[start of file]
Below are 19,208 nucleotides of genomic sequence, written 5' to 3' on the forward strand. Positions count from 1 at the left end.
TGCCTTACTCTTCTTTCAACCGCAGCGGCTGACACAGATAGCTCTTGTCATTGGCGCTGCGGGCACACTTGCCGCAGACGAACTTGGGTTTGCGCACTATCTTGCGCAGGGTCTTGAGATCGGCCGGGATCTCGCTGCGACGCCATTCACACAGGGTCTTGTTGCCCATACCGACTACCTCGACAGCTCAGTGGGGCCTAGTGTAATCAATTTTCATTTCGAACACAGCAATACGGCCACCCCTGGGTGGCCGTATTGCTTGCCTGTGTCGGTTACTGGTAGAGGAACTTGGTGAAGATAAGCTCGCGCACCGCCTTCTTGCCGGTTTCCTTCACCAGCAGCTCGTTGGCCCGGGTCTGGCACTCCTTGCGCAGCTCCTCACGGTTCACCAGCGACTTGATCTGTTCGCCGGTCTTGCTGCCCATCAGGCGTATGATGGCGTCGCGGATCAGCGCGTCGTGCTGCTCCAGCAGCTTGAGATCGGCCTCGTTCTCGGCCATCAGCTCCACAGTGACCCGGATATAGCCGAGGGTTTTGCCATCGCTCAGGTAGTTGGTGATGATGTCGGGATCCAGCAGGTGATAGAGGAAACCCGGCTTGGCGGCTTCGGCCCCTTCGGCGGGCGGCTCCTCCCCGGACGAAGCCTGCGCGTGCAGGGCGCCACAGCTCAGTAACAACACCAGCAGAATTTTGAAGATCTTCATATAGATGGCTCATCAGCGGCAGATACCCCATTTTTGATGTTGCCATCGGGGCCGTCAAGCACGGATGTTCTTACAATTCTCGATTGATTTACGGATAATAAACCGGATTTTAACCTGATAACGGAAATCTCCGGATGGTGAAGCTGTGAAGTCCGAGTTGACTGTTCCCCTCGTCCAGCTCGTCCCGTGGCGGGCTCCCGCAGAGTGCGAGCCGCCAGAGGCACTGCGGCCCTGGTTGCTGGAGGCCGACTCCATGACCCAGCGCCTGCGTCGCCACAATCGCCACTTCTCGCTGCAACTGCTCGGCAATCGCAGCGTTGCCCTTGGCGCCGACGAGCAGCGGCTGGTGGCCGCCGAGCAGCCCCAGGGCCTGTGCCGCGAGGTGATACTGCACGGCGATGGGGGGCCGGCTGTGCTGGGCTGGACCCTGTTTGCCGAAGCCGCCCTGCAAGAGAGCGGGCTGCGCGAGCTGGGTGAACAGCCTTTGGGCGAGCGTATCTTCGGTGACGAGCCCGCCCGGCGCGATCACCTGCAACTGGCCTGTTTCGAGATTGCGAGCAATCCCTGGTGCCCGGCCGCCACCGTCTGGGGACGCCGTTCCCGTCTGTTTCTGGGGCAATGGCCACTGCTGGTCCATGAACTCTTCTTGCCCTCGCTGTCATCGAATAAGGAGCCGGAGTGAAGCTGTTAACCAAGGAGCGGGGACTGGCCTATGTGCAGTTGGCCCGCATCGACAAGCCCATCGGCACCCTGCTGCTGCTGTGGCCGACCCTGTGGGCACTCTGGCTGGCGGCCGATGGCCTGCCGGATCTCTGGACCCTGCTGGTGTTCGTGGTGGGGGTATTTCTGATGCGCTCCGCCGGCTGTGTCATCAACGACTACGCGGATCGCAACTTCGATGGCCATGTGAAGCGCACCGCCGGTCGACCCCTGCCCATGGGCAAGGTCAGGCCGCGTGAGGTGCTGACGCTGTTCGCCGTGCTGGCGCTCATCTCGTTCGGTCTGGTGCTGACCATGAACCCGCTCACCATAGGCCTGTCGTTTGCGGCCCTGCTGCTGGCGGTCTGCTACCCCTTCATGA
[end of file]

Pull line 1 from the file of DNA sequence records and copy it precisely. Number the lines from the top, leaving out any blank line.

Below are 19,208 nucleotides of genomic sequence, written 5' to 3' on the forward strand. Positions count from 1 at the left end.